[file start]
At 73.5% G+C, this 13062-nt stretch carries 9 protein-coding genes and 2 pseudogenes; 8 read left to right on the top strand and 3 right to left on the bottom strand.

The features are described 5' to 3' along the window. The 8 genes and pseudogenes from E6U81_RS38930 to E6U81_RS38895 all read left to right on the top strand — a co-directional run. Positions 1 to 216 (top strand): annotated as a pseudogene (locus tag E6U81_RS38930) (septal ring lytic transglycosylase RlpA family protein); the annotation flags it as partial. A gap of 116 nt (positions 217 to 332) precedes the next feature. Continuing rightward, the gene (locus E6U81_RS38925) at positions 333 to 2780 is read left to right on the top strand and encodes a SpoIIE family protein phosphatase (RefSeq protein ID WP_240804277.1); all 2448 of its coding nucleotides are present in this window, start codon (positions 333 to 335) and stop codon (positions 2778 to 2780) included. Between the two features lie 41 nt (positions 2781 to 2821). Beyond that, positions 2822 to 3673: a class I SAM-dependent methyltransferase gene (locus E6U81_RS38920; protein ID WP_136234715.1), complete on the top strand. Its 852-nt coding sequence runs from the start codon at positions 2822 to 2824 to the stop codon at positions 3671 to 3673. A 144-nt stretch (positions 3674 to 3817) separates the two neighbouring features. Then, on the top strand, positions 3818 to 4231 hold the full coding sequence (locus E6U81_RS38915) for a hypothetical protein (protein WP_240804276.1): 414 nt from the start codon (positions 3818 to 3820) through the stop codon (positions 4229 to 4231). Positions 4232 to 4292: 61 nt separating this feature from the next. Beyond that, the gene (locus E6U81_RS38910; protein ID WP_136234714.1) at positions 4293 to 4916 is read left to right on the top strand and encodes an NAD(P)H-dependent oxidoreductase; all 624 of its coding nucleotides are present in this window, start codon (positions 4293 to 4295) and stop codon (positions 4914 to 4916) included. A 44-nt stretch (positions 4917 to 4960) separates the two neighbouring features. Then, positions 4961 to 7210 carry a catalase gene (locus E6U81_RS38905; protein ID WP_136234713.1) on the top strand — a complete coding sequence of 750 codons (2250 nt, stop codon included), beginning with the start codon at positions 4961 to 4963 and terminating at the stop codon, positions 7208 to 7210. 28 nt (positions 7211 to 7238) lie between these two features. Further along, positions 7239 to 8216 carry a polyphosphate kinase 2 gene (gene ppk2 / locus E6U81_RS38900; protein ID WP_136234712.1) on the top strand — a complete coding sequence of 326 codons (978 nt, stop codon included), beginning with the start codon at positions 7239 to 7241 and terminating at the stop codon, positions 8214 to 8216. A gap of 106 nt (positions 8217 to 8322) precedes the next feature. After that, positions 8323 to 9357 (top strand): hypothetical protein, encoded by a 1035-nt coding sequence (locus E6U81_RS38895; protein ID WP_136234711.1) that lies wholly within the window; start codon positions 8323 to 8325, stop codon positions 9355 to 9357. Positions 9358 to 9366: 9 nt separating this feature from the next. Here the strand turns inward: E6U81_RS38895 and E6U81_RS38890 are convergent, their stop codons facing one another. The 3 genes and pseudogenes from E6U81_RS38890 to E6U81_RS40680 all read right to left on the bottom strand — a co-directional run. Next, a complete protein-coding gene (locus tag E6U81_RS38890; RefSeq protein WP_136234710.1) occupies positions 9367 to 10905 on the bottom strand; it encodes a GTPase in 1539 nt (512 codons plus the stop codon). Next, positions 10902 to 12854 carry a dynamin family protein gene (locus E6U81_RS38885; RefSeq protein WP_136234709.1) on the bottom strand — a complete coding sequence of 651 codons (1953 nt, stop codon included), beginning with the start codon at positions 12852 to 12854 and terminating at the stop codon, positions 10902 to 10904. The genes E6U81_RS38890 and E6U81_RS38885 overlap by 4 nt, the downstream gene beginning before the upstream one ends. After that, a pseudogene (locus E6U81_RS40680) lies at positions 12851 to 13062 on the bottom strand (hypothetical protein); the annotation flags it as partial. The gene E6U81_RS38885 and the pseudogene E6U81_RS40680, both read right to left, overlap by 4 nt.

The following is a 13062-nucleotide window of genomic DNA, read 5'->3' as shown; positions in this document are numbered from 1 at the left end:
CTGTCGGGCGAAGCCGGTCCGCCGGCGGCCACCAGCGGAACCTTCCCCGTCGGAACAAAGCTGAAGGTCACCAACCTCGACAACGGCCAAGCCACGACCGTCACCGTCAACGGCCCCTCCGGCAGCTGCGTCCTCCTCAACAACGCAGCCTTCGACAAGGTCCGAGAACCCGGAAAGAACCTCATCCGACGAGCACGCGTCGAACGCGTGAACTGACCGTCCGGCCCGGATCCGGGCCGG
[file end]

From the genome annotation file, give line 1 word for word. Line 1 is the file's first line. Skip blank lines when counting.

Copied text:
At 73.5% G+C, this 13062-nt stretch carries 9 protein-coding genes and 2 pseudogenes; 8 read left to right on the top strand and 3 right to left on the bottom strand.